I honestly don’t know what my family would do without our dog Bailey and our two cats Scout and Amber.
Whenever one of us is feeling sad, overlooked or just plain crabby, a few minutes with our friendly, loving animals help heal us. Just stroking Bailey’s velvety ears or gazing into her big brown eyes is a balm for the soul. Nothing eases our stress more than when one of the cats jumps up into our laps looking for love and settles in purring.
Owning a pet offers us companionship, laughs, and real motivation to get up in the morning, even when we’re not sure we’re up to the task. But did you know that pets are actually good for your mental and physical health? Here are 5 ways that having animal friends around can make a healing difference in your life.
- PETS REDUCE ANXIETY AND STRESS
Ever notice how soothing it is to listen to a cat purring or feel a dog curling up at your feet? A recent study from the Centers for Disease Control and Prevention shows that children who grow up with dogs are significantly less likely to show signs of stress. Another study showed that kids who regularly talked and played with their dogs had lower levels of the stress hormone cortisol in their systems.
But the stress-relieving effects of pets are not limited to young children with canine friends. Another study found that riding and caring for horses helped reduce cortisol levels and ease stress in teenagers.
Seniors can benefit, too. In the delightful book Being Mortal, medical writer Atul Gawande tells the story of a nursing home administrator who brought 4 dogs, 2 cats and 100 parakeets into the lives of older residents. Researchers found that, over a 2-year period, residents needed less than half of the medications they had once taken to manage stress and agitation.
2. CARING FOR ANIMALS IS GOOD FOR OUR HEARTS
We know that a healthy diet and regular exercise will reduce our chances of developing heart disease. But having a pet helps keep your heart in great shape too.
A study released by the American Heart Association shows that owning a pet, especially a dog, can reduce risks for cardiovascular disease. In part, this might come from the extra exercise that dog owners get while walking their pets. In fact, pet owners are more than 50% likelier to meet physical activity guidelines as compared with the rest of us!
The study also showed that pet owners tend to have lower blood pressure, lower cholesterol levels and lower risks for obesity – all good things when it comes to maintaining a healthy heart.
- PETS EASE LONELINESS AND KEEP US CLOSER TO OUR FELLOW HUMANS
Most pet owners have a close bond with their furry friends, with more than half of dog and cat owners saying they consider their pets to be members of the family. Studies show the pet-owner bond may also improve the way we relate to humans.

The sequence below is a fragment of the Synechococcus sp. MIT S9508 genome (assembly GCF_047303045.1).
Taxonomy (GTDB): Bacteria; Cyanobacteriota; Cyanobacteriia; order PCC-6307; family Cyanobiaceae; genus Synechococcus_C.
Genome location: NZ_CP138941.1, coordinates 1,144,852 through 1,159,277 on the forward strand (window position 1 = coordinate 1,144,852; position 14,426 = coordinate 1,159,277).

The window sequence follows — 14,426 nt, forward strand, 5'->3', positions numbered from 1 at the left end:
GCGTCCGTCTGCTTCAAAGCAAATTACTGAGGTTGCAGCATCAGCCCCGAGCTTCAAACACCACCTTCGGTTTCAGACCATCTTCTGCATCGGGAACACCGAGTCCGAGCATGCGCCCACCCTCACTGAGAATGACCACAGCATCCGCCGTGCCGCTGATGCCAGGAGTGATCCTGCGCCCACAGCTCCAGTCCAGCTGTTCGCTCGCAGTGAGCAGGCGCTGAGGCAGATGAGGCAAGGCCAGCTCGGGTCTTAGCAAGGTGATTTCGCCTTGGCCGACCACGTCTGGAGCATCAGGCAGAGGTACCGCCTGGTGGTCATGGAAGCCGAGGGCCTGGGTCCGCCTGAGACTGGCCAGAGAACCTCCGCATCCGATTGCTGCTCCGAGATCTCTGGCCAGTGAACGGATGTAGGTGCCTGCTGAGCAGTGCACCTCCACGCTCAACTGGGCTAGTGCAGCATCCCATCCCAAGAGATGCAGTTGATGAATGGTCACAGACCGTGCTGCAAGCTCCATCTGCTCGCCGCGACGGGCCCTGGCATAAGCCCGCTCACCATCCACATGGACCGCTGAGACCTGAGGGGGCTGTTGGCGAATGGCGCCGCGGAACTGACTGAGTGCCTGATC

In one study, pet owners reported greater overall relationship quality and closeness with the people in their lives. Another study found that those who reported closeness with animals had greater community involvement and were more likely to be in a leadership role.
The unconditional love that pets offer is especially helpful in times of grief and loss. This moving article from the New York Times shares a personal story about the value a pet can have in alleviating loneliness when a loved one has passed.
- ANIMAL COMPANIONS ENHANCE OUR MENTAL HEALTH
Around 1 in 5 of all Americans live with a mental health condition such as depression, anxiety or bipolar disorder. While having a pet is not a cure-all, studies suggest that caring for animals helps ease mental health symptoms and even prevents specific issues.
Research shows that 60% of pet owners with mental health issues say their pets are helpful to them in managing their conditions. Those with pets reported a greater sense of control, as well as a feeling of security and routine.
Studies have shown that our animal friends can also help prevent depression, so much so that many organizations recognize animal-assisted therapy as an effective treatment for depression and other mental illnesses.
- PETS CAN HELP US SLEEP BETTER
Even though Fluffy may fight you for her share of the bed, she’s actually helping you get a better night’s sleep, according to one study.
Researchers found that 41 percent of pet owners who allowed their pets to sleep in the bedroom said that they did not find their pet disruptive. They also reported sleeping better, thanks to feelings of security, companionship, and relaxation that a pet brings.
FINDING PEACE OF MIND IN DIFFICULT TIMES
As a therapist working with adults of all ages Oak Park, I am here to support your health and well-being. If you need support in coping with stress, loneliness, depression or any other mental health issue, please get in touch with me today. Call me at 708-990-3867 or click here to request a confidential appointment.